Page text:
Subsea fibre optics running from north of Prince Rupert to Haida Gwaii and and then south to Vancouver will improve high-speed internet connection options for Coastal communities, CityWest said on Oct. 13. (Black Press Media)
CityWest to refresh subsea fibre optics project

Fibre optics project to run cable from north of Prince Rupert to Haida Gwaii then south to Vancouver

NDP Leader John Horgan celebrates his election win in the British Columbia provincial election in downtown Vancouver, B.C., Saturday, Oct. 24, 2020. THE CANADIAN PRESS/Jonathan Hayward
Horgan celebrates projected majority NDP government, but no deadline for $1,000 deposit

Premier-elect says majority government will allow him to tackle issues across all of B.C.

FILE – Prime Minister Justin Trudeau greets Premier John Horgan during a press conference at the BC Transit corporate office following an announcement about new investments to improve transit for citizens in the province while in Victoria on Thursday, July 18, 2019. THE CANADIAN PRESS/Chad Hipolito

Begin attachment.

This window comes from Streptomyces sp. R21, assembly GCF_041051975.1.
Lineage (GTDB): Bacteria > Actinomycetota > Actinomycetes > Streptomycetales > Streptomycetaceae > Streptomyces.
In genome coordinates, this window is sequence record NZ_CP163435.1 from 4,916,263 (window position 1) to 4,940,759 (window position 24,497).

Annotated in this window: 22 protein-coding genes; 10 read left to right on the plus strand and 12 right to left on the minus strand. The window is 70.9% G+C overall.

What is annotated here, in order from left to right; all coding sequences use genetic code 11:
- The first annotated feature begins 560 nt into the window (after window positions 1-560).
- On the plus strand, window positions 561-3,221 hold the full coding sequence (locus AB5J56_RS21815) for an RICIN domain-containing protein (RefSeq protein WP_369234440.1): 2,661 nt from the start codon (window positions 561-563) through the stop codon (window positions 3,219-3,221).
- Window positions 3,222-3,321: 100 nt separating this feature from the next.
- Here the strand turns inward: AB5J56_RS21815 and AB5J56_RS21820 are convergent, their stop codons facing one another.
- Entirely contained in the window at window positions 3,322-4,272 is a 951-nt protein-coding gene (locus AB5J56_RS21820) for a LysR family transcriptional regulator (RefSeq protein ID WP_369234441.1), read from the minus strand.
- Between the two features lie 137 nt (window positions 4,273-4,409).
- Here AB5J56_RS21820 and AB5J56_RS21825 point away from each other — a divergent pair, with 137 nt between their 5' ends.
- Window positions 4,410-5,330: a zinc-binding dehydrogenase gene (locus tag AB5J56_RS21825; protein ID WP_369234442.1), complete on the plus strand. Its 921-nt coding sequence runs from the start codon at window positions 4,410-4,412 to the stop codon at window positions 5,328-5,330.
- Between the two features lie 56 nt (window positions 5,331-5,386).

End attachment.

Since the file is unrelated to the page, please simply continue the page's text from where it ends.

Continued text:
Trudeau congratulates Horgan on NDP’s election victory in British Columbia

Final count won’t be available for three weeks due to the record number of 525,000 ballots cast by mail

Comedic actor Seth Rogen, right, and business partner Evan Goldberg pose in this undated handout photo. When actor Seth Rogen was growing up and smoking cannabis in Vancouver, he recalls there was a constant cloud of shame around the substance that still lingers. Rogen is determined to change that. (Maarten de Boer ohoto)
Seth Rogen talks about fighting cannabis stigma, why pot should be as accepted as beer

‘I smoke weed all day and every day and have for 20 years’

Provincial Green Party leader Sonia Furstenau speaks at Provincial Green Party headquarters at the Delta Victoria Ocean Pointe in Victoria. (Arnold Lim / Black Press)